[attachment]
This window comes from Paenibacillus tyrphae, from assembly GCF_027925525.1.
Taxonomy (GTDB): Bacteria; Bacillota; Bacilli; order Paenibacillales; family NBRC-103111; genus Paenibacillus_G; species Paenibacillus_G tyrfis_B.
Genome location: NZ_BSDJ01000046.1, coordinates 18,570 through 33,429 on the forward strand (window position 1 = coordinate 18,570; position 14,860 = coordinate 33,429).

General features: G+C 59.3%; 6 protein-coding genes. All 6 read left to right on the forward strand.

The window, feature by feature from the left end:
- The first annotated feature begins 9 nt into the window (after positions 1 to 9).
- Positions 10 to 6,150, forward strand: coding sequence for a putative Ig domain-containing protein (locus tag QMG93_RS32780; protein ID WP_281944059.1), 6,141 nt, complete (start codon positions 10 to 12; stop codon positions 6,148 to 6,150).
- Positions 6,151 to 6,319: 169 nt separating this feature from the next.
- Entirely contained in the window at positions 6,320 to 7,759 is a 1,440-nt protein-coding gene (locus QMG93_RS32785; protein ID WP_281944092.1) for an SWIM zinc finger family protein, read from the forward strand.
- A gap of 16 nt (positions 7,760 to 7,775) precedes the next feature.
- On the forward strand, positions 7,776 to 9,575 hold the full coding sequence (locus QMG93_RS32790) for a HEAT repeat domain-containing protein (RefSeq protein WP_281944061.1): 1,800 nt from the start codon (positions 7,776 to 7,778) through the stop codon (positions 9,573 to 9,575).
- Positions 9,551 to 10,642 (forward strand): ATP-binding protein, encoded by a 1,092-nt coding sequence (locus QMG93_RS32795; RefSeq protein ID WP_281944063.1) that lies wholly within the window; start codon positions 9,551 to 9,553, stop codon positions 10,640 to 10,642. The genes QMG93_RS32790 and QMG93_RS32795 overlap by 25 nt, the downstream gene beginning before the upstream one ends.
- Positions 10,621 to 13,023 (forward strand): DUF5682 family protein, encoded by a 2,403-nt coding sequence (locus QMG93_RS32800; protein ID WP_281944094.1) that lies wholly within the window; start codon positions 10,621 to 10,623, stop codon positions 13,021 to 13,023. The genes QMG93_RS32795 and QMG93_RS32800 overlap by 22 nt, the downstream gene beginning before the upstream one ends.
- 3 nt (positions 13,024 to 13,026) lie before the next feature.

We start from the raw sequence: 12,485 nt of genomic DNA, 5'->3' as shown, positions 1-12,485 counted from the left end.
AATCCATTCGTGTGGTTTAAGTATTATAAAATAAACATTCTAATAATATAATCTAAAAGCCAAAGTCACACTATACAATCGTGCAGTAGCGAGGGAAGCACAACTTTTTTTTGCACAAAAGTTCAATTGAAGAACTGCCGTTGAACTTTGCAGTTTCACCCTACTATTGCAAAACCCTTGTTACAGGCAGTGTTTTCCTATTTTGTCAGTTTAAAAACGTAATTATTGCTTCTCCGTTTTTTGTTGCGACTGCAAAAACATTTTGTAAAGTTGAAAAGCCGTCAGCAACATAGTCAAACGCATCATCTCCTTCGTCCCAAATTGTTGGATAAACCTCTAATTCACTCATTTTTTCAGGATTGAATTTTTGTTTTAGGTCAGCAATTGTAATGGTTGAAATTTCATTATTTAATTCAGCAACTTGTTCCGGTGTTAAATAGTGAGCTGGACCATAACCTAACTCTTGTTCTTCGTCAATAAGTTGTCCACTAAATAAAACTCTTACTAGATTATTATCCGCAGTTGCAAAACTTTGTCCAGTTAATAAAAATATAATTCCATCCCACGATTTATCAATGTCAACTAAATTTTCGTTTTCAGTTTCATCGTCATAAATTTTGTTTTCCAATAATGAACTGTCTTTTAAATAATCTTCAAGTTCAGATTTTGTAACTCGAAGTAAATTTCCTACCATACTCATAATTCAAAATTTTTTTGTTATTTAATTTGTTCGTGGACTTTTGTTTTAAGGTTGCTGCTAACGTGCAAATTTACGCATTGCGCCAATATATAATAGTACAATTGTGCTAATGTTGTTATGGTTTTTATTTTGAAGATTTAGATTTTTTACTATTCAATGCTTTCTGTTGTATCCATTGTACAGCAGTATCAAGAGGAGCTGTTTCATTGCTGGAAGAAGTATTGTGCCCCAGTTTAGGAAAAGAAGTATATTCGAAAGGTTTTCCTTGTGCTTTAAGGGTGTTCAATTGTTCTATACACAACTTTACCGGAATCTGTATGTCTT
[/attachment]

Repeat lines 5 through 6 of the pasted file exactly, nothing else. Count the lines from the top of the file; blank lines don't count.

The window, feature by feature from the left end:
- The first annotated feature begins 9 nt into the window (after positions 1 to 9).